What is Namacunde like?

Namacunde is a simple town and, like many towns in this area, it is strung out along a road. The road here is busy as it is the principal route between the crossing into Namibia at Santa Clara (which the Namibians call Oshikango) and Ondjiva, the largest town in Cunene province and the location of the regional government.

namacunde_town

From the road the ‘town’ comprises a few low level brick built buildings, numerous jobbing shop garages, a police station, a small medical facility, a handful of buildings which house some limited form of manufacturing and a number of shacks from which small business enterprises operate.

The land for miles around is flat. There are substantial numbers of majestic trees, although they are reasonably far apart and couldn’t be referred to as woods or forest. The land is dusty and sandy, although there are areas of richer soil.

namacunde_field

The rainy season is from late November to April and in June 2010 pools of water still sat alongside parts of the road although these pools had clearly diminished in size since April and would probably dry up in due course. In the first half of each of 2008, 2009 and 2010 Cunene province suffered terribly from flooding. The floods are destructive, sweeping away crops, roads and homes, leaving tens of thousands homeless. Ondjiva has a number of tented camps housing flood victims, with many people waiting years to be rehoused. Currently, Chinese labourers are building enormous dykes around Ondjiva in order to keep flood water out of the town. Namacunde has no such protection. Perhaps, in due course, some of the diverted water will be captured and used to provide a more permanent water supply.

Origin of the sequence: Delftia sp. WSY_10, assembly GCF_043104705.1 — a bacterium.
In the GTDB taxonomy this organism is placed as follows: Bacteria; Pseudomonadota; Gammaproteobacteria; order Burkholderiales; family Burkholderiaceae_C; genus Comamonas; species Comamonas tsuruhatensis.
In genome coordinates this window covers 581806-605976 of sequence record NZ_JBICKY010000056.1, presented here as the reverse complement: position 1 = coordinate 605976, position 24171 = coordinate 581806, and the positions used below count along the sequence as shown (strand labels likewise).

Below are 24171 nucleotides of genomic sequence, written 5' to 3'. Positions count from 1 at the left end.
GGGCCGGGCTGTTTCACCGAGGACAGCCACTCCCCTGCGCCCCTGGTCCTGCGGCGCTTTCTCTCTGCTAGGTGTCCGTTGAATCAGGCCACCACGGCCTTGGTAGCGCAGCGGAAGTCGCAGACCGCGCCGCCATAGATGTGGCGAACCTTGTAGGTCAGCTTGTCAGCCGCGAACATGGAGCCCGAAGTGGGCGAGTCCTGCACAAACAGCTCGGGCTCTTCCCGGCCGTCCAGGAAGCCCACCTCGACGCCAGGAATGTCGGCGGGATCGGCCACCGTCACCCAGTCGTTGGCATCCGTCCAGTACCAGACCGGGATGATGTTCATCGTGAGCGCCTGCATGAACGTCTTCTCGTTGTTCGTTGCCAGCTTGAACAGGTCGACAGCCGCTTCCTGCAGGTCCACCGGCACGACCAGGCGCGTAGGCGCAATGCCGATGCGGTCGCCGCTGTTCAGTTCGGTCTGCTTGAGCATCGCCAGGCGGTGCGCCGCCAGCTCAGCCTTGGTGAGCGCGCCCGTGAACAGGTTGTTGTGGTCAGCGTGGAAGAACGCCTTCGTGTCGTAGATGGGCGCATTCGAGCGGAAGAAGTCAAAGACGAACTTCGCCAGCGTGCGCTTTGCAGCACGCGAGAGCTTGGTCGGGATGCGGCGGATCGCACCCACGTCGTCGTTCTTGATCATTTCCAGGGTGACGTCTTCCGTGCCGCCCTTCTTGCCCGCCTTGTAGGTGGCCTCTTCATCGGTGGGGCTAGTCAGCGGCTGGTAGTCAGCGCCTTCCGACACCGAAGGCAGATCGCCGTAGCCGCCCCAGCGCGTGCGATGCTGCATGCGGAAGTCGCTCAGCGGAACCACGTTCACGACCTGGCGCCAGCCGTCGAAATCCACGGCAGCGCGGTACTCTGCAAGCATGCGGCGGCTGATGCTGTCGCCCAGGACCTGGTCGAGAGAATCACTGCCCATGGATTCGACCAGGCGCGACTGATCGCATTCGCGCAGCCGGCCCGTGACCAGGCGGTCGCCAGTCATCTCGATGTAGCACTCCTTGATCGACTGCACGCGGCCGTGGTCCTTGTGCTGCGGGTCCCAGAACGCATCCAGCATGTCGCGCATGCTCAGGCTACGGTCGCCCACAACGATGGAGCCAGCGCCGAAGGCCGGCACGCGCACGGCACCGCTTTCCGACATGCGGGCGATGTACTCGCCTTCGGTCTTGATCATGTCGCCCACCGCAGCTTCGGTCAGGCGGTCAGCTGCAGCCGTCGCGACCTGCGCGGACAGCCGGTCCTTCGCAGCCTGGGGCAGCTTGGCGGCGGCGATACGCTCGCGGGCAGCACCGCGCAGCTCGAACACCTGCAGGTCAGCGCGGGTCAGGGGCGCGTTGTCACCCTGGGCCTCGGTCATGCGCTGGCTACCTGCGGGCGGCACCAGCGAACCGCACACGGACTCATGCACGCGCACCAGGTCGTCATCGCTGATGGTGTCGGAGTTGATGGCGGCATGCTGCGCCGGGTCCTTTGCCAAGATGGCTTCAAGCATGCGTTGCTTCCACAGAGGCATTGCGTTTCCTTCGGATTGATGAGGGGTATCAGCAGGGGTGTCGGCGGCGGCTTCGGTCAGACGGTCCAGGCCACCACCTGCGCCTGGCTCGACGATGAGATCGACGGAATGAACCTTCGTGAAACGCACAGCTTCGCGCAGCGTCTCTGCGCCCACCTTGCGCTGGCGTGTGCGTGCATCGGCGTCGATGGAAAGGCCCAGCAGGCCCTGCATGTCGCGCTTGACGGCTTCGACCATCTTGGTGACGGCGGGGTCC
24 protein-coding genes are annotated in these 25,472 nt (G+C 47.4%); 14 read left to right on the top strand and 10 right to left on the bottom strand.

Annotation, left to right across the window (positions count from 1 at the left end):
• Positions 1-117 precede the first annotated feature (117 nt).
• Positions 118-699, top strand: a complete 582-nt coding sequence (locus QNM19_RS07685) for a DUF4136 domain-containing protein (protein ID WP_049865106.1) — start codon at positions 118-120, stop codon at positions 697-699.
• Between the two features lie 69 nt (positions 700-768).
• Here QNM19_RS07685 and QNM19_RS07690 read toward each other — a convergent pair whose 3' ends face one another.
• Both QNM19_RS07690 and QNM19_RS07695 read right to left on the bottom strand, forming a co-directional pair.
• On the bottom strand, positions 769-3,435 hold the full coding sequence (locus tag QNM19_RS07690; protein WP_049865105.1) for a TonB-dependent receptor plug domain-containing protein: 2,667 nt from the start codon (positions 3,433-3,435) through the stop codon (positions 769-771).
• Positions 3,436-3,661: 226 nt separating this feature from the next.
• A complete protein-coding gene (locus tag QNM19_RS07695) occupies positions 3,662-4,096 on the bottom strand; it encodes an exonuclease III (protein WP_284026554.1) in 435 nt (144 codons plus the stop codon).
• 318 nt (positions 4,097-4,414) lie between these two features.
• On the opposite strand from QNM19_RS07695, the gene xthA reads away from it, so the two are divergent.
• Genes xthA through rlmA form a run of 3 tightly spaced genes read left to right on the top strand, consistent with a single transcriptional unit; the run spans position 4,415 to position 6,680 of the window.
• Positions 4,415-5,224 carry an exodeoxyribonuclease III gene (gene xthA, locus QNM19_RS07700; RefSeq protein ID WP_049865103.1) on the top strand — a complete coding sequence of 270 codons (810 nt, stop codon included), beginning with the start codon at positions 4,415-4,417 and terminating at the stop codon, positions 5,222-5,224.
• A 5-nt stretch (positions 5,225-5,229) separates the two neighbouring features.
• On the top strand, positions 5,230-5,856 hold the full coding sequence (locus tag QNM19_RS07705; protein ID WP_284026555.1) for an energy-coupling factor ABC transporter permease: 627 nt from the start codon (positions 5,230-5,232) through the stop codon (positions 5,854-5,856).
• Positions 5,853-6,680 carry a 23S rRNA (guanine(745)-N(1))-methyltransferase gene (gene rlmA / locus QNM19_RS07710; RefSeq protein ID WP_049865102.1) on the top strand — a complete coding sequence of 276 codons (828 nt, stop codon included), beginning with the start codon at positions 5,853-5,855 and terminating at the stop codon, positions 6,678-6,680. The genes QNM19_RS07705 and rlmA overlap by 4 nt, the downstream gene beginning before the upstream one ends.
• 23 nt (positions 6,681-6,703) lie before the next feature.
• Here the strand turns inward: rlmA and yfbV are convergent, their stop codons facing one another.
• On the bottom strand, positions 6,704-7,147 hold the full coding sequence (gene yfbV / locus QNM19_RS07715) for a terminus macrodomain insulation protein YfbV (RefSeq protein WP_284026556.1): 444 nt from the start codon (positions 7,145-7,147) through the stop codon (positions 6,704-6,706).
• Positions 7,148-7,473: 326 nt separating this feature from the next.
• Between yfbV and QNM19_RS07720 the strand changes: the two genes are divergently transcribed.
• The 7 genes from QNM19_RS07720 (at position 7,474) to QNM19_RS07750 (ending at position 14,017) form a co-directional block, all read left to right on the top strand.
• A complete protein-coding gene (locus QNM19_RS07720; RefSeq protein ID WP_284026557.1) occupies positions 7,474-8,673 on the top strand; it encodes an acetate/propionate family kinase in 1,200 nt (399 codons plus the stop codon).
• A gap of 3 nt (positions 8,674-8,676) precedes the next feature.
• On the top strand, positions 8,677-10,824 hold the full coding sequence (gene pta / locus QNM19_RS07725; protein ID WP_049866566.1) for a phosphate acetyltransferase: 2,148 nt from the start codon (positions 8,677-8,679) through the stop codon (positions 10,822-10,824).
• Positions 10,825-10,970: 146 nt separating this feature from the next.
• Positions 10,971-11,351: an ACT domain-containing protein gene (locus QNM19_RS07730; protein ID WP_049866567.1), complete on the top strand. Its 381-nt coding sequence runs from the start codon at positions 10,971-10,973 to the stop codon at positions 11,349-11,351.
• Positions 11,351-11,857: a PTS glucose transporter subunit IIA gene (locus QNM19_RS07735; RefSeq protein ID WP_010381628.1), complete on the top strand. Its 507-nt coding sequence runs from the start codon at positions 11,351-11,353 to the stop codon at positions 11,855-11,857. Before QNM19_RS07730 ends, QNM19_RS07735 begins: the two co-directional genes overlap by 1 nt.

namacunde_huts_distant

Prior to the Civil War (1975-2002) Cunene province was a reasonably fertile area and perhaps it might be again in the future. Commercial farming has stagnated because of marketing and transport difficulties; shortages of seed, fertilizer; and the impact of the Civil War on planting, harvesting, and yields. Land mines and fear of attack forced many farmers to reduce the areas under cultivation, especially fields distant from villages, and to abandon harvesting some planted areas. Also, the movement of country people to safer urban areas resulted in the over cultivation of lands and reduced farming yields. In contrast, on the Namibian side of the border one can see much more extensive arable areas, a wider variety of crops and a more successful farming regime, so perhaps over time this position can be mirrored in Cunene province.